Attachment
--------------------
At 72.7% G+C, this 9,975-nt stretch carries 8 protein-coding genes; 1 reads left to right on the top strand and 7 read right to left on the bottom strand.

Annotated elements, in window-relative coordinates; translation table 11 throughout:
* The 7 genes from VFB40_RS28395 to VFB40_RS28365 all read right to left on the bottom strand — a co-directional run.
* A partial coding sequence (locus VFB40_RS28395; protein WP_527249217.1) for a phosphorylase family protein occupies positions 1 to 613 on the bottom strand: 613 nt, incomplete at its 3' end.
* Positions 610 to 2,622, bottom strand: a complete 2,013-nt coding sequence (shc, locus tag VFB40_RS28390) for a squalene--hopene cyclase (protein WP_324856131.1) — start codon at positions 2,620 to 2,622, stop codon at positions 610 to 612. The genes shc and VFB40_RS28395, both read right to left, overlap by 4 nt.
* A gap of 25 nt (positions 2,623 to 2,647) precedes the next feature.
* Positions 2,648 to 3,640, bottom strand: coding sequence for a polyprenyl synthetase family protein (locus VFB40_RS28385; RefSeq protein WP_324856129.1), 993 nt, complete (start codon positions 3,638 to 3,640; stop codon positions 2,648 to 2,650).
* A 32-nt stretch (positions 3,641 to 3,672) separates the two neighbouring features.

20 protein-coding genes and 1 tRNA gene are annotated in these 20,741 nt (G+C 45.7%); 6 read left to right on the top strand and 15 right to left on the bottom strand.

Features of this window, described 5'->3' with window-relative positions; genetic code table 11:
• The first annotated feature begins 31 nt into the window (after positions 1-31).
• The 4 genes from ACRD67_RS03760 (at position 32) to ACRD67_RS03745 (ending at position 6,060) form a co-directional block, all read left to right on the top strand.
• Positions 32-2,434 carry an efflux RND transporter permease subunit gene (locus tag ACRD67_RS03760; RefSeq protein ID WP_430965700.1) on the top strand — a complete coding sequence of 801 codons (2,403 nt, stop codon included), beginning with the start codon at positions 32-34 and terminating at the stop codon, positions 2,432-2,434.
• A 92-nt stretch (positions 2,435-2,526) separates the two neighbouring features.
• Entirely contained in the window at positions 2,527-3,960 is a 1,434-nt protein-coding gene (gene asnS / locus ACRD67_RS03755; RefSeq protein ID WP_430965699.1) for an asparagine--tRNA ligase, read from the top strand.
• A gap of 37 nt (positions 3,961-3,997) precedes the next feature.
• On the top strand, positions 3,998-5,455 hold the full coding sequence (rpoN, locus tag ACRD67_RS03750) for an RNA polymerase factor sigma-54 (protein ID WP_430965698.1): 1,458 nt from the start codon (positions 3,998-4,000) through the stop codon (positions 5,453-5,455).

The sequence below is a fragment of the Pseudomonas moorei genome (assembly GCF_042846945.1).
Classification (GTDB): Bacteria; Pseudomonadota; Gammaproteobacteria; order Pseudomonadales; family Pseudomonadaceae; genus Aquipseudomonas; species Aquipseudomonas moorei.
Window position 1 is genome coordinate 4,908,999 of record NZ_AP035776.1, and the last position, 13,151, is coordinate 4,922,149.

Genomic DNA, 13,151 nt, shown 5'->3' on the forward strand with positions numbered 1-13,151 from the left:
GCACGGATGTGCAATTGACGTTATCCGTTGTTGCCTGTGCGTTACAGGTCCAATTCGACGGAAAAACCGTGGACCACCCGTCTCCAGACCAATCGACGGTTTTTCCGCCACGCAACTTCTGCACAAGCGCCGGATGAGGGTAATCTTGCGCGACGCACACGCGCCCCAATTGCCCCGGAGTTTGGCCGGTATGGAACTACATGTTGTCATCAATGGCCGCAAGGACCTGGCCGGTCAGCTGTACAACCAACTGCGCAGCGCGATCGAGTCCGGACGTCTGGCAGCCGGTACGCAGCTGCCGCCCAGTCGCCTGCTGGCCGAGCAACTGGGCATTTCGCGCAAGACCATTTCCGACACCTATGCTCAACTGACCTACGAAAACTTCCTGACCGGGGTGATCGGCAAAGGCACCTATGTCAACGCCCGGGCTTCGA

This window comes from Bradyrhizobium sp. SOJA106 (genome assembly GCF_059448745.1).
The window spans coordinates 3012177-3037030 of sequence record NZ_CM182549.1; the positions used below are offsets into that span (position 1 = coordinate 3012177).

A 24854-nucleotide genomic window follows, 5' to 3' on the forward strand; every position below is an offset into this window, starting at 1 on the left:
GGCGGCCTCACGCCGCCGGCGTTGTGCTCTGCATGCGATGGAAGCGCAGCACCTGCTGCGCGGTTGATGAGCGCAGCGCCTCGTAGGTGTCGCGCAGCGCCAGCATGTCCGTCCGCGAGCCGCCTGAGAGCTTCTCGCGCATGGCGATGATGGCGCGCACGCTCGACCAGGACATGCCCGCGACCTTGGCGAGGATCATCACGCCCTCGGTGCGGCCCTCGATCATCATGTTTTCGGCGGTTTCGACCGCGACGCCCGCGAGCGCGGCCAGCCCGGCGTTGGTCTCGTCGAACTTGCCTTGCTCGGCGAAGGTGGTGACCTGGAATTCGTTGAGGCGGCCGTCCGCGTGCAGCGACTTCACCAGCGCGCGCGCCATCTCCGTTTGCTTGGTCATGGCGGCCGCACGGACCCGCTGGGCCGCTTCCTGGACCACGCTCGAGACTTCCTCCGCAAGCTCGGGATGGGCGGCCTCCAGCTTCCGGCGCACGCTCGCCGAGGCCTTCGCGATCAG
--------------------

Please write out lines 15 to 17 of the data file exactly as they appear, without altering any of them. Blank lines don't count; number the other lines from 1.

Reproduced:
• Entirely contained in the window at positions 2,527-3,960 is a 1,434-nt protein-coding gene (gene asnS / locus ACRD67_RS03755; RefSeq protein ID WP_430965699.1) for an asparagine--tRNA ligase, read from the top strand.
• A gap of 37 nt (positions 3,961-3,997) precedes the next feature.
• On the top strand, positions 3,998-5,455 hold the full coding sequence (rpoN, locus tag ACRD67_RS03750) for an RNA polymerase factor sigma-54 (protein ID WP_430965698.1): 1,458 nt from the start codon (positions 3,998-4,000) through the stop codon (positions 5,453-5,455).